a. Oxygen diffuses from the alveolus through the alveolar epithelial lining, basement membrane, capillary endothelial lining, plasma, and red blood cell. Blood passing through the lung resides in a pulmonary capillary for only 0.75 second. Diffusion of oxygen depends on the difference (gradient) between alveolar and oxygen tension (West, 2012).
b. Carbon dioxide diffuses from the red blood cell to the plasma, through the capillary endothelial lining, basement membrane, and alveolar epithelial lining. The pulmonary capillary mean alveolar carbon dioxide gradient is smaller than that of oxygen (i.e., CO2 diffuses more readily than O2; West, 2012).
2. Oxygen Transport
a. Oxygen is carried in the blood in two forms: in combination with hemoglobin (Hgb) and dissolved in plasma. The arterial oxygen content (CaO2) describes the total amount of oxygen carried by arterial blood. Parameters are defined and other oxygen values are calculated in a similar fashion as in Table 2.2. CaO2 is represented in the following equation (West, 2013):
(Hgb × 1.34 × SaO2) + (0.003 × PaO2)
b. Oxyhemoglobin dissociation curve (Figure 2.8)
i. The oxyhemoglobin dissociation curve is an S-shaped curve with Hgb on the y-axis and PaO2 on the x-axis. The release of oxygen to the tissues is directly related to Hgb concentration and the affinity of oxygen for Hgb. Thus, on the steep portion of the dissociation curve, relatively small changes in PaO2 cause large changes in oxygen saturation of Hgb (West, 2012).
ii. A shift to the right, which facilitates the unloading of oxygen from Hgb, is caused by a decrease in pH, an increase in PaCO2, elevated temperature, or an increase in 2,3-diphosphoglycerate (2,3-DPG). 2,3-DPG decreases the affinity of Hgb for oxygen. During hypoxia or anemia, oxygen availability is increased within a matter of hours by an increase in 2,3-DPG (West, 2012).
iii. A shift to the left, which increases the binding of oxygen to Hgb, is caused by an increase in pH, a decrease in PaCO2, a decrease in temperature, or a decrease in 2,3-DPG. Fetal Hgb has decreased 2,3-DPG, shifting the curve to the left of the adult Hgb curve. Thus, at a given PaO2 and hematocrit, fetal Hgb is more readily saturated than adult blood is. Fetal Hgb also releases oxygen less readily to the tissues than adult Hgb. Fetal Hgb is replaced by adult Hgb within 4 to 6 weeks after birth (West, 2012).
3. Cellular Respiration. All cells depend on a continuous supply of oxygen to support aerobic metabolism. Oxygen delivery data do not provide information about the adequacy of tissue oxygenation. In septic shock, tissue oxygen extraction is altered. To assess tissue oxygen extraction, a true mixed venous blood sample should be obtained from the pulmonary artery.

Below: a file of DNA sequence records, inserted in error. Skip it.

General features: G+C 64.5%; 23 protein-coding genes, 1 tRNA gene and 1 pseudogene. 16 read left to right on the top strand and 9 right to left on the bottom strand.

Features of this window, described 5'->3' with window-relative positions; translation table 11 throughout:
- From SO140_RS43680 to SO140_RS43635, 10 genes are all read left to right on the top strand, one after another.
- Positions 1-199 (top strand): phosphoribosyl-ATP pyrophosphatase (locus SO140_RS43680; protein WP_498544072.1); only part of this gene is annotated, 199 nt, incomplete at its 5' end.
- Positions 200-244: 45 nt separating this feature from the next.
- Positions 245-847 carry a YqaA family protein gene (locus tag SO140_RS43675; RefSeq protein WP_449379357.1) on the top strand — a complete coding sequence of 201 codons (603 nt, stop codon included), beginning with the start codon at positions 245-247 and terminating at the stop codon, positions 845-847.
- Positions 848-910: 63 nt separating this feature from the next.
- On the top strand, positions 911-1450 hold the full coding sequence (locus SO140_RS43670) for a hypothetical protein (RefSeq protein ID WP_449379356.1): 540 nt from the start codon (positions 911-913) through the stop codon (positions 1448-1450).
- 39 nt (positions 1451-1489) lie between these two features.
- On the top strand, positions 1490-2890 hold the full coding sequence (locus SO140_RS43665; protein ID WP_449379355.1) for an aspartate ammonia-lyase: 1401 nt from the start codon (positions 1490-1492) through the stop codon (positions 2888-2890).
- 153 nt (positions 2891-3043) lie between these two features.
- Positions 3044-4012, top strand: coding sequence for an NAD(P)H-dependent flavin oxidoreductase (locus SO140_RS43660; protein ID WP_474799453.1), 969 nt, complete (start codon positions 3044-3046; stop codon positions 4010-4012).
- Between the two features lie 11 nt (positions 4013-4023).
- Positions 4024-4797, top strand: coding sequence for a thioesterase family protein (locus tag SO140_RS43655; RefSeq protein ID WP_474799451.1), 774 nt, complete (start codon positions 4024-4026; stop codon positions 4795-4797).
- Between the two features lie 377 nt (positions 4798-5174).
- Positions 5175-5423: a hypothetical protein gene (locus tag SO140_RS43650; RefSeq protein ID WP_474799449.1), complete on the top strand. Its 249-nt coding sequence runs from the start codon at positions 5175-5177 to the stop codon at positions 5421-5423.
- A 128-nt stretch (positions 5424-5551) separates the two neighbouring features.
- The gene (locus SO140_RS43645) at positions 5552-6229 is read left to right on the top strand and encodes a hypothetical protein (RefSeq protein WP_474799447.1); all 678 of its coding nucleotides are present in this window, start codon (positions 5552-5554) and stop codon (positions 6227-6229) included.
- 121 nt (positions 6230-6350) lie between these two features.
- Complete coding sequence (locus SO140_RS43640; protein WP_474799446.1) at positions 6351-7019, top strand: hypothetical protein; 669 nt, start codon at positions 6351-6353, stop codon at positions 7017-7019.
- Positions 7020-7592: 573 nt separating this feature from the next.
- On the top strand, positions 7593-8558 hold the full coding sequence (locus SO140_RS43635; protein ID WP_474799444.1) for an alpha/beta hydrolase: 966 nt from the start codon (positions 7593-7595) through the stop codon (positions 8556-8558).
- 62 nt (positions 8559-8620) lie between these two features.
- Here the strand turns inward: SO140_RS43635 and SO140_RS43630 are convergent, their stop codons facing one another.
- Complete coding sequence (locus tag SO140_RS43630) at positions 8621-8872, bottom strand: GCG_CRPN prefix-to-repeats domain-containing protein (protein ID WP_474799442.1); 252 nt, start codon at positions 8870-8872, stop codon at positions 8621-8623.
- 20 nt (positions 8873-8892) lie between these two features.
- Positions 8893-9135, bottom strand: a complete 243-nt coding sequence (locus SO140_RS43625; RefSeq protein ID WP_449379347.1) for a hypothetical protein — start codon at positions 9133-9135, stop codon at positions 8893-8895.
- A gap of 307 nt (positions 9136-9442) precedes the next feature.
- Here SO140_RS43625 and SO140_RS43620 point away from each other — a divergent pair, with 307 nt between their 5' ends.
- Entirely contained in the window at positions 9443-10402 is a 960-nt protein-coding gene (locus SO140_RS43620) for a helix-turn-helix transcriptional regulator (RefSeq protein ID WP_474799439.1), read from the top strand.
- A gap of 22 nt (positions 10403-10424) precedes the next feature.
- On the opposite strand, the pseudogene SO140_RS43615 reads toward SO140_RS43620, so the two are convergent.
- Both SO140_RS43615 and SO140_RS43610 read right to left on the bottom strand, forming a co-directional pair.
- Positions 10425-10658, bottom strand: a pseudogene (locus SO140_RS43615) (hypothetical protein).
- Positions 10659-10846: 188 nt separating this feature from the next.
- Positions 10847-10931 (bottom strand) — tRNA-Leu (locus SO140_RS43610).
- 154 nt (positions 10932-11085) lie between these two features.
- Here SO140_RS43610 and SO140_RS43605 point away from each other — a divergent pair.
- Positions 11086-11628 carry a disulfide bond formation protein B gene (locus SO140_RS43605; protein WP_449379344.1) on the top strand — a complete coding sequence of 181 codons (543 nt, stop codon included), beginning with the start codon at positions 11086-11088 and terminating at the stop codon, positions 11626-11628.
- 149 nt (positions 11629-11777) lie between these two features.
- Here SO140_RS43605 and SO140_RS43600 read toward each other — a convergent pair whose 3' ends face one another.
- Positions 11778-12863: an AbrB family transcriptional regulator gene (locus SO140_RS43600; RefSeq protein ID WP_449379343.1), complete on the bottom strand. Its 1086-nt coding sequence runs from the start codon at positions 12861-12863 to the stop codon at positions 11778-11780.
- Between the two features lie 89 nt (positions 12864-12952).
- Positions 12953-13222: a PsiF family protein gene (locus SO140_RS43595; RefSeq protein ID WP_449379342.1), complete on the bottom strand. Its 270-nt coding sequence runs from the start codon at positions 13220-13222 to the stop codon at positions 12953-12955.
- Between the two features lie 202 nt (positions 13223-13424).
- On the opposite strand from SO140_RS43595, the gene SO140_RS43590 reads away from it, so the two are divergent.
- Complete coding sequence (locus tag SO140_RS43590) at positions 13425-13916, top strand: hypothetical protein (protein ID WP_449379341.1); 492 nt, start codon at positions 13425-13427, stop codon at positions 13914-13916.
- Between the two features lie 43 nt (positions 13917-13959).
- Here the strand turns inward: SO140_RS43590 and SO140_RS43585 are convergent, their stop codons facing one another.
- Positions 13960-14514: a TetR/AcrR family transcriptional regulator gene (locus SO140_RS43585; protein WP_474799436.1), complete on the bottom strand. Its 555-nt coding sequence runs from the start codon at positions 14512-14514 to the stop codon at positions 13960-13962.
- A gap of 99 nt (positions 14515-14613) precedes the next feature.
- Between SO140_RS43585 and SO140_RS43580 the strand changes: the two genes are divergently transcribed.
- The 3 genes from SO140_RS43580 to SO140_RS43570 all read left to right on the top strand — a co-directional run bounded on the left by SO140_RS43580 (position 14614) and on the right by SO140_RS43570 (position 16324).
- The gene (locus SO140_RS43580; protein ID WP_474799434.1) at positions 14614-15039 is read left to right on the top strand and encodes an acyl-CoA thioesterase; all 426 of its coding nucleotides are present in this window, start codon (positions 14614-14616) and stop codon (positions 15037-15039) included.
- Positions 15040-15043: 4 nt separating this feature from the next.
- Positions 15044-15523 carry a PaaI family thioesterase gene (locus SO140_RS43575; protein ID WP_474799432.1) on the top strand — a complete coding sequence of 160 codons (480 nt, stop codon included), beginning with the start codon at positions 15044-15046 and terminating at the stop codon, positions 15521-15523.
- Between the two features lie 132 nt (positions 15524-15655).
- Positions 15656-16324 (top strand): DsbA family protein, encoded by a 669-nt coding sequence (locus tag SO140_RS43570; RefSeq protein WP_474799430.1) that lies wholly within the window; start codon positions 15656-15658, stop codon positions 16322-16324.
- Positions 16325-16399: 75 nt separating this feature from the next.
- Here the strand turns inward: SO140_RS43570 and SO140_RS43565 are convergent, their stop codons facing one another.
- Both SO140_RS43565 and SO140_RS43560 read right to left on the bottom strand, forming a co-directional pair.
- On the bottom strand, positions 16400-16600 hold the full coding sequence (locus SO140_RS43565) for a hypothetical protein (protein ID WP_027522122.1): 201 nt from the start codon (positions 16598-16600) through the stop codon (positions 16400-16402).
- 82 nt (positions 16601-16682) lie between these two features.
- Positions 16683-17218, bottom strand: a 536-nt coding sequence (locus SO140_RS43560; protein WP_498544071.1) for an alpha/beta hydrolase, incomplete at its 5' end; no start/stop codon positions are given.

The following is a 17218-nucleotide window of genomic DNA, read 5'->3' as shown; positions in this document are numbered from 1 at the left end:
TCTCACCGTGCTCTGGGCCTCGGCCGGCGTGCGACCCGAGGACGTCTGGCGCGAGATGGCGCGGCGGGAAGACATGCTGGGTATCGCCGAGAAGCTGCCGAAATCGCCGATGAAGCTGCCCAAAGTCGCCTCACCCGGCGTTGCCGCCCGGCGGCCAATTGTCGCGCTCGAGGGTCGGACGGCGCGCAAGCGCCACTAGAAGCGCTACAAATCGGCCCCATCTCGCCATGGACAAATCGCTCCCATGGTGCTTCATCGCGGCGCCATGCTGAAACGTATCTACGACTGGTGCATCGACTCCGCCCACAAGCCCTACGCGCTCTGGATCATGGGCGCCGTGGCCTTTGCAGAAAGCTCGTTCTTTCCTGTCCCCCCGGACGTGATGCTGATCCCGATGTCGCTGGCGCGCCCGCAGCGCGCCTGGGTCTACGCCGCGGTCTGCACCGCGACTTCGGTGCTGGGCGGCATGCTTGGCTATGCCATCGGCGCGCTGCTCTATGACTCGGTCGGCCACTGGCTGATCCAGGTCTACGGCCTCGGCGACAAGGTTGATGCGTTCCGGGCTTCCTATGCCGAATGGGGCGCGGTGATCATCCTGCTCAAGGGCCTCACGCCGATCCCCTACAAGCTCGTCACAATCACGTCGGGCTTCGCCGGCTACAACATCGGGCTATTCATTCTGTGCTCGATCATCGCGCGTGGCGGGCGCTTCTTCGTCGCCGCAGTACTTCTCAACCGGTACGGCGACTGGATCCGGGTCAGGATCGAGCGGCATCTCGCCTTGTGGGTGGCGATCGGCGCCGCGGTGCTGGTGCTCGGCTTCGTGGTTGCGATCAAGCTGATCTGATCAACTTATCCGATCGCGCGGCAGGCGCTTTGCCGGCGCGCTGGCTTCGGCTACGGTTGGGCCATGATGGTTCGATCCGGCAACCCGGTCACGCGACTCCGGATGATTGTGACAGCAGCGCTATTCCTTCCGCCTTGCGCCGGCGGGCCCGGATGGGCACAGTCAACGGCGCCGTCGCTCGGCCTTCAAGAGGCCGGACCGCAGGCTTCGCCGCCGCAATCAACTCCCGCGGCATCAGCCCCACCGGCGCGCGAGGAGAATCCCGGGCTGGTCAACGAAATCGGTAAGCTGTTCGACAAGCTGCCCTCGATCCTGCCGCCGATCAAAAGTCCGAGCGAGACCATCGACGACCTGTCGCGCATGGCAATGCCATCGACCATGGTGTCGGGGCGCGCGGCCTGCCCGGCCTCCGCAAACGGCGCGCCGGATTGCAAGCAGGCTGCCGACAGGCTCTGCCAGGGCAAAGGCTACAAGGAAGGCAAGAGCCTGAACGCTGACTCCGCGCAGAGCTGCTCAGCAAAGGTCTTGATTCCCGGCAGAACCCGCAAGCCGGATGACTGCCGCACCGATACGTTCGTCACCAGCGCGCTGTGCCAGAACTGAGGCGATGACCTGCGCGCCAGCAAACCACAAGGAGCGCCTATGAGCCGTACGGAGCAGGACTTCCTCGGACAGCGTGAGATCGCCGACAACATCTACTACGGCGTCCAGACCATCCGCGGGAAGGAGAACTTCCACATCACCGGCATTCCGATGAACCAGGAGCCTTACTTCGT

CaO2 = (Hgb × 3.4 × SaO2) + (PaO2 × 0.003)
CvO2 = (Hgb × 3.4 × SvO2) + (PvO2 × 0.003)
CaO2 = CvO2
DO2 = CaO2 × Cl × 10
620 ± 50 mL/min/m2
VO2 = (CaO2 – CvO2) × Cl × 10
(CaO2 − CvO2)/CaO2 × 100
25% ± 2%
a-vDO2, arteriovenous oxygen difference; CaO2, arterial oxygen content; CI, cardiac index; CvO2, venous oxygen content; DO2, oxygen delivery; Hgb, hemoglobin; O2ER, oxygen extraction ratio; PaO2, arterial oxygen partial pressure; PvO2, venous partial pressure of oxygen; SaO2, arterial oxygen saturation; SvO2, venous oxygen saturation; VO2, oxygen consumption.
CLINICAL ASSESSMENT OF PULMONARY FUNCTION
1. Prenatal and Delivery
a. Birth weight
b. Gestational age
c. Apgar scores
d. Respiratory distress in the neonatal period, including oxygen requirements and ventilatory assistance
e. Length of hospital stay
a. Verify immunization history and tuberculosis (TB) tests
b. Family history of asthma, allergies, eczema, respiratory illnesses
c. Episodes of wheezing with previous illness
d. Frequency of colds and upper respiratory tract infections
e. Has the child every been intubated
f. Environmental exposure to smoke, molds, or pets
g. Supervise child, especially younger than 5 years, to evaluate risk of foreign-body aspiration
h. Recent illnesses of child or family members
i. Recent emergency room visits and/or hospitalizations
j. Use of medications, medications to treat respiratory symptoms, and nonprescription and alternative medications
k. Recent international travel
3. Other Significant Information
a. Chest pain (rarely of cardiac origin) is described in quality, timing with respiratory phase, duration (continuous or intermittent), and precipitating factors.
44b. Growth and development. Failure to gain weight is often the first sign of chronic pulmonary disease. Activity level or milestones may be delayed with chronic pulmonary dysfunction.
c. Gastrointestinal (GI) symptoms
i. Pneumonic processes frequently manifest as generalized abdominal pain in young children.
ii. Acute or chronic infection may cause anorexia and occasional vomiting.
iii. Upper airway mucus may impede swallowing and cause gagging, vomiting, or diarrhea in infants and toddlers.
iv. Bulky, foul-smelling stools may indicate CF.
v. Gastroesophageal reflux may cause chronic pulmonary aspiration.
d. Sleeping habits
i. Evaluate duration of sleep at night and causes of interruptions.
ii. Nighttime coughing is a frequent symptom of asthma or other lower respiratory tract diseases.